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App installer exploit affects older versions of Android but isn't as scary as it sounds

Android Lock Screen
Android Lock Screen (Image credit: Android Central)

A new(ish) exploit has been published today by the folks at Palo Alto Networks that describes how a bug in the Android package installer could potentially infect older phones with malware. The exploit works against versions of Android older than Android 4.3 and doesn't affect apps installed via Google Play. It's still something that needs to be talked about, as plenty of users could be affected.

But that doesn't necessarily mean you need to worry much — even though roughly half of all currently active Android devices are sub-Jelly Bean. Here's what's up.

How it works

When you download an application package (apk file), the package installer runs to install it to your system. The exploit here acts on those packages and does a bit of a switcheroo to install something different from what you think you're about to install. It does this while you're looking at the installer screen and reading the permissions. In short, you say "Yes" for the thing you wanted to install, and the exploit is changing it to a different app in the background while you're saying yes.

That's obviously bad. But here's the thing:

This only works with third-party app stores. When you download an app from Google Play, the application download files go into protected storage (folders with Linux-style read/write/execute permissions) and only the package installer has access to them. When you download an apk file from anywhere else, it goes into unprotected storage (a folder without read/write/execute permissions), and plenty of other processes have access to the raw file.

The folks at Palo Alto Networks go into details about how apk files can be exploited in this manner, and it's worth a read if you're into that sort of thing.

Who is affected?

Any Android device running a version older than Android 4.3 is potentially affected. Google says it patched the vulnerability in Android 4.3_r09, and newer versions should be unaffected.

Amazon says it patched the vulnerability in its App Store, and all users should be using the latest version, available here (opens in new tab).

If you use other application markets, or directly download apk files from other sources, you are at risk if your device is running a version of Android older than 4.3. In response to Palo Alto Networks, Google has said "The Android Security Team has not detected any attempts to exploit this vulnerability on user devices," so the issue isn't widespread.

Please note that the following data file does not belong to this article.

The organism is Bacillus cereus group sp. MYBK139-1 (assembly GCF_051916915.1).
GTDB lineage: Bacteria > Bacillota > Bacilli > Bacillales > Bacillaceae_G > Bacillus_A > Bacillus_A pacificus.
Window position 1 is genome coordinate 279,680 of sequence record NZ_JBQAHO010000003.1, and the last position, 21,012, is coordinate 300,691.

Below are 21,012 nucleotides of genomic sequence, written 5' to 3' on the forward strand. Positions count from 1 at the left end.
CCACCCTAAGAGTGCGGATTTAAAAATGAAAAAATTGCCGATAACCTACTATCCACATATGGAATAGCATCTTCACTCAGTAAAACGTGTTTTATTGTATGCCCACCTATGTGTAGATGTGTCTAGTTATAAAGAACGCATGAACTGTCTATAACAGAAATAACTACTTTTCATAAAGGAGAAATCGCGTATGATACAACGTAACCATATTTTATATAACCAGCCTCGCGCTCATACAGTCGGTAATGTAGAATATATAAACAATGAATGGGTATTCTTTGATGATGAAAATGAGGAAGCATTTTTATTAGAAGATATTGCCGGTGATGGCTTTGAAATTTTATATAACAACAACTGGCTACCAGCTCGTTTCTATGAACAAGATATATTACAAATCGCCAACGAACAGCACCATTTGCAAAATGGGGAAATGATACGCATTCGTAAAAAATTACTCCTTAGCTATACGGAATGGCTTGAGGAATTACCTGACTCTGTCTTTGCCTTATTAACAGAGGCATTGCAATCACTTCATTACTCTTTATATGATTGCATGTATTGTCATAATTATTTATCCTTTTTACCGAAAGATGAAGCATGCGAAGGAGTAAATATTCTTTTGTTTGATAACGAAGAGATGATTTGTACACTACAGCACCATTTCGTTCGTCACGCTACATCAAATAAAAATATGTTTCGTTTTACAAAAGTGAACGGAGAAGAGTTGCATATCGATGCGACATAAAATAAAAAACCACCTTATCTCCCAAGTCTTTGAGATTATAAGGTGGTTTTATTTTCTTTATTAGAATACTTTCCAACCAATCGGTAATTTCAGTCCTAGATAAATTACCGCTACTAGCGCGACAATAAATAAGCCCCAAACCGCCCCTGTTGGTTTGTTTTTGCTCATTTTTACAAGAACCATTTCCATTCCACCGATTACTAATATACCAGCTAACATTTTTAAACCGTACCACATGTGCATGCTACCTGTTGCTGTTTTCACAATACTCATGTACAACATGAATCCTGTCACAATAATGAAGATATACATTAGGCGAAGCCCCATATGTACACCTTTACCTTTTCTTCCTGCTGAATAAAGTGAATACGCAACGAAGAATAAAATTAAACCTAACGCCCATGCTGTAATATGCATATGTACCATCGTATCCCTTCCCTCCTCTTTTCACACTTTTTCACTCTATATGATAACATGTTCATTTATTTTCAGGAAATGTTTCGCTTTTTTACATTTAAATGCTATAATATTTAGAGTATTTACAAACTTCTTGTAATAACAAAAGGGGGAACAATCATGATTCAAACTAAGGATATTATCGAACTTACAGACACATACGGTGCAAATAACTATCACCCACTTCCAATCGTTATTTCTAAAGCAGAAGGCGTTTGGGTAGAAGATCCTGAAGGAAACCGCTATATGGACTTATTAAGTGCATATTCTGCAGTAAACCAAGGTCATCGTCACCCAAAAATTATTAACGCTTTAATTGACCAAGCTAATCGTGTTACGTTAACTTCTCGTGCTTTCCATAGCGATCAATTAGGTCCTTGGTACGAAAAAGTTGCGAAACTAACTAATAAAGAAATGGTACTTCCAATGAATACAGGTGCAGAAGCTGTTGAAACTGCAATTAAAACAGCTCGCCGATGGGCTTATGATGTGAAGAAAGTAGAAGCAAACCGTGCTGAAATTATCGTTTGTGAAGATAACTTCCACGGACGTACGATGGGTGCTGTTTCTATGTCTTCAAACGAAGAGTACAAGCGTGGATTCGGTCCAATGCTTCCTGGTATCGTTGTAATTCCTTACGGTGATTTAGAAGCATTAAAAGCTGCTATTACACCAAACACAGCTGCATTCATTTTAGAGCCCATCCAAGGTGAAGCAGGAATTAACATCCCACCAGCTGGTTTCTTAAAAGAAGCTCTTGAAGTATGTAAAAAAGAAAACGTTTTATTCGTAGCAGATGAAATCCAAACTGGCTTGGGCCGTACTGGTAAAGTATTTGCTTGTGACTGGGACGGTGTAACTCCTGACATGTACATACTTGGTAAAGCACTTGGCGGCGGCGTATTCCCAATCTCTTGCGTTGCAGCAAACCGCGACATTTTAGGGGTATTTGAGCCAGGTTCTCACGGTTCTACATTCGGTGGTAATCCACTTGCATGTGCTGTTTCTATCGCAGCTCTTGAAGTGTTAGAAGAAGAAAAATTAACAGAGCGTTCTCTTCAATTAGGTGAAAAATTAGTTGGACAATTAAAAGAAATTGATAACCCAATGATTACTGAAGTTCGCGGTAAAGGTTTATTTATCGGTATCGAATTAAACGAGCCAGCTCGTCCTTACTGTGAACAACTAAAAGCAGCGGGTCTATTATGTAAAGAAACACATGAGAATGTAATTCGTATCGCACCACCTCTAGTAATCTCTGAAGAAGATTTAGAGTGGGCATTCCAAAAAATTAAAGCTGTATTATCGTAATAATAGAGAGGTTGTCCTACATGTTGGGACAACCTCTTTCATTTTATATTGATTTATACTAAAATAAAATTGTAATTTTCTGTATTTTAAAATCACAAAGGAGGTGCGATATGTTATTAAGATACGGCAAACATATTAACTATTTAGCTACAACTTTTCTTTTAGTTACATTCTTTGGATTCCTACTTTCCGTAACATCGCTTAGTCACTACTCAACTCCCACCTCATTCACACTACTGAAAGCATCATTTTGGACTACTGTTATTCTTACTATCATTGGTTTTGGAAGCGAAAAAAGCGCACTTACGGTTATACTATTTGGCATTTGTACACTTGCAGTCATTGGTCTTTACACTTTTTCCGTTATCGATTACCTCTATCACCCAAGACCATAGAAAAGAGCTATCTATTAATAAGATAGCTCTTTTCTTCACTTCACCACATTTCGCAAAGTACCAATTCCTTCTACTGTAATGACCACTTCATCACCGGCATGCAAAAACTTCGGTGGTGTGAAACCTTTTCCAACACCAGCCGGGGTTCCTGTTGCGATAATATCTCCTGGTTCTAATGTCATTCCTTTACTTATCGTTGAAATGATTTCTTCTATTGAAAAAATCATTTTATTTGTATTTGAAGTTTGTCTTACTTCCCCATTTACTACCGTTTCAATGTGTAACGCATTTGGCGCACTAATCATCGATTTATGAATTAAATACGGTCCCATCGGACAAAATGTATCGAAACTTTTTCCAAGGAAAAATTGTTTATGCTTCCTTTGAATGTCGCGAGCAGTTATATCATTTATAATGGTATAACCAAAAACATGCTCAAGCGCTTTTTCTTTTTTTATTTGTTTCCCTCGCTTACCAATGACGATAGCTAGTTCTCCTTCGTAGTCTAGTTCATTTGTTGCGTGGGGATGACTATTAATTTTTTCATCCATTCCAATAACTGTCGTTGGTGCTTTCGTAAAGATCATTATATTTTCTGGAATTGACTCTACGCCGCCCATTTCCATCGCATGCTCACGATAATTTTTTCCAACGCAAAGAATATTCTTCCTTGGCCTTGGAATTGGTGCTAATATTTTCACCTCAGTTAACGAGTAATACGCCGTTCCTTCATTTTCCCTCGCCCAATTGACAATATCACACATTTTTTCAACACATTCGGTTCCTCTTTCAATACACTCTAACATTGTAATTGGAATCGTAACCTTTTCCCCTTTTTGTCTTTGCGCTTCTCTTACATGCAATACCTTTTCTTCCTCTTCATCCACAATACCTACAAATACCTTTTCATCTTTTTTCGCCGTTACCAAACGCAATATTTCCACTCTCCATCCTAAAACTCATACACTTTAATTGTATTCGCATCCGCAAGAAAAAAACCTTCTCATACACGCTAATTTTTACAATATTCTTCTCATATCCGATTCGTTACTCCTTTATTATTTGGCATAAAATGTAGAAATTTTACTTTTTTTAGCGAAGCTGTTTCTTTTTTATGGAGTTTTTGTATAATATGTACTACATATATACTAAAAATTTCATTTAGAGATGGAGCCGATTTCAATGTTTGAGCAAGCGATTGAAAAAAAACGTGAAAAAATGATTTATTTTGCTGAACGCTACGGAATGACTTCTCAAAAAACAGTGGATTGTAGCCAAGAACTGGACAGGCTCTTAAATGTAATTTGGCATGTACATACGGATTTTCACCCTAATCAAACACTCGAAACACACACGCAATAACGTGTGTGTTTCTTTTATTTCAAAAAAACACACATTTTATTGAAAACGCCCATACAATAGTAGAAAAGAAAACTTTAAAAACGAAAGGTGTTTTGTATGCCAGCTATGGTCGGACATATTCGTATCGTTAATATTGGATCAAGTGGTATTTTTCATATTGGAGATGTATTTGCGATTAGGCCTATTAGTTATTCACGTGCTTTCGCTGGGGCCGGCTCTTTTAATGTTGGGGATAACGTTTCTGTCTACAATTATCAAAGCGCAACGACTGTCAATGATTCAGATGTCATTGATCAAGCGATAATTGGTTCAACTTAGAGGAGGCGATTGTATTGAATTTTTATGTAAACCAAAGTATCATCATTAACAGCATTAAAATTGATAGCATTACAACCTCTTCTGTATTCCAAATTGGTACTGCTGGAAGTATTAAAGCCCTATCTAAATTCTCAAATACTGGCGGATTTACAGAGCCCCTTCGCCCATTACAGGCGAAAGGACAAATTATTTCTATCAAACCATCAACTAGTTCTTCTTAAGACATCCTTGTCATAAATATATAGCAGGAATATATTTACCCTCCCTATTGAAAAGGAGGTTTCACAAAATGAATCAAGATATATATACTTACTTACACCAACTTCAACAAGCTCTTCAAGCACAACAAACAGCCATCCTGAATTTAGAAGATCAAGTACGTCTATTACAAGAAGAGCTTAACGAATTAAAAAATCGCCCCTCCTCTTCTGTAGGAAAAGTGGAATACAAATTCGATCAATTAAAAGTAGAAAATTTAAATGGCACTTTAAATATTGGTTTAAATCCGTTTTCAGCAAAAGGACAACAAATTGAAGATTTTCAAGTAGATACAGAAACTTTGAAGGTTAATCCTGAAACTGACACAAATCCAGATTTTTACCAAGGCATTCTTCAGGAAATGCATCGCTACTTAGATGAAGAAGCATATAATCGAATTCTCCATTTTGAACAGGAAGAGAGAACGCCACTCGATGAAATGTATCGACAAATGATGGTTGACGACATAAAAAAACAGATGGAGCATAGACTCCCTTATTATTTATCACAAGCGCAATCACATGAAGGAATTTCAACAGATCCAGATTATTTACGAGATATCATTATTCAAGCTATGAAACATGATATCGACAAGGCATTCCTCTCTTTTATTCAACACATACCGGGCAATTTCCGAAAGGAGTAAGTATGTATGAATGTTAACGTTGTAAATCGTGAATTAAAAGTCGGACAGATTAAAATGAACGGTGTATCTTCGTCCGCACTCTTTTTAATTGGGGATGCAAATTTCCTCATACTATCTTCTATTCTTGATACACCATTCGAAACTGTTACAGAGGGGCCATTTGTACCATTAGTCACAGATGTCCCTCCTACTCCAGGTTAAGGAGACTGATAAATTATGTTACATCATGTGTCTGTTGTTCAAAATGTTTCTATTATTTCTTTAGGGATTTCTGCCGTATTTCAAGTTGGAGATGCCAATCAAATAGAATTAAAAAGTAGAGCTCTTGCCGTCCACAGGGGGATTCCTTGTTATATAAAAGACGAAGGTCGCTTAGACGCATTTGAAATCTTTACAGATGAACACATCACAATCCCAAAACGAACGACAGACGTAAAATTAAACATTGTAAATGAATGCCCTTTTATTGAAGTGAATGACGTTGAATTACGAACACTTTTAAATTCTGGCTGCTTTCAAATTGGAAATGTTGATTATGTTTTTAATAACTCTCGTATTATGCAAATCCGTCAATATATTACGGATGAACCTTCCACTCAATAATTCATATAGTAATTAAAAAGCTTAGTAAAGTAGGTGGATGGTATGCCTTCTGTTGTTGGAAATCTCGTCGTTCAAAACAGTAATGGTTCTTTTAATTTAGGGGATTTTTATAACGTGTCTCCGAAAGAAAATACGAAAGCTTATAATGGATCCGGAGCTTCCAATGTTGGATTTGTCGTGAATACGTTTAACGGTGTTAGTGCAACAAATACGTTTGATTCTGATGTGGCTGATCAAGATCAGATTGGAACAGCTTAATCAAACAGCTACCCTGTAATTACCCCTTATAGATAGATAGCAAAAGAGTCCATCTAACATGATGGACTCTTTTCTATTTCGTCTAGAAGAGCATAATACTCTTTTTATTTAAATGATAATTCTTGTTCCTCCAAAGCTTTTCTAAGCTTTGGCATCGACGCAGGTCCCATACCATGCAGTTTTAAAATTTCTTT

What should I do if I'm vulnerable?

Only download and install applications from Google Play, Amazon or another trusted source. Like most malware instances, this exploit depends on users downloading applications from folks with the desire to do bad things. Avoid those people and places and you'll be unaffected.

Jerry Hildenbrand
Jerry Hildenbrand

Jerry is an amateur woodworker and struggling shade tree mechanic. There's nothing he can't take apart, but many things he can't reassemble. You'll find him writing and speaking his loud opinion on Android Central and occasionally on Twitter.

6 Comments
  • I never install apps from other than the Play Store or Amazon App Store. Sounds like that kind of caution is well warranted... even though my devices are on either Lollipop or Kit Kat. Posted via the Android Central App
  • I wish I could do that on my old GS2, but I can't use Google Play on it. For the simple reason that Google on the phone thinks my Gmail-password combo is incorrect while the same combo works on my 3 other Androids. The GS2 is running ICS while one of the other 3 Androids is running KitKat. The remaining 2 are on Lollipop.
  • Did you try creating a device specific password for it? The GS2 predates the current method where Google sends you to a website to further authenticate. Posted via the Android Central App
  • This doesn't seem possible. The installer doesn't run any executable inside the APK while installing the , and even after the installation has finished - it doesn't run it.
    The reason is that since Honeycomb (Android 3.0) newly installed apps go to "stopped" state, which means they can't do anything till the user has launched them manually (or something else did).
  • So like almost all exploits, malware, viruses and such, this falls under the category of "don't be a dumbass and download unscrupulous things and you'll be fine"... The same rule that has applied since the beginning of the internet....
  • Good to know as my Droid 1 still runs stock Froyo, my alarm clock/ music player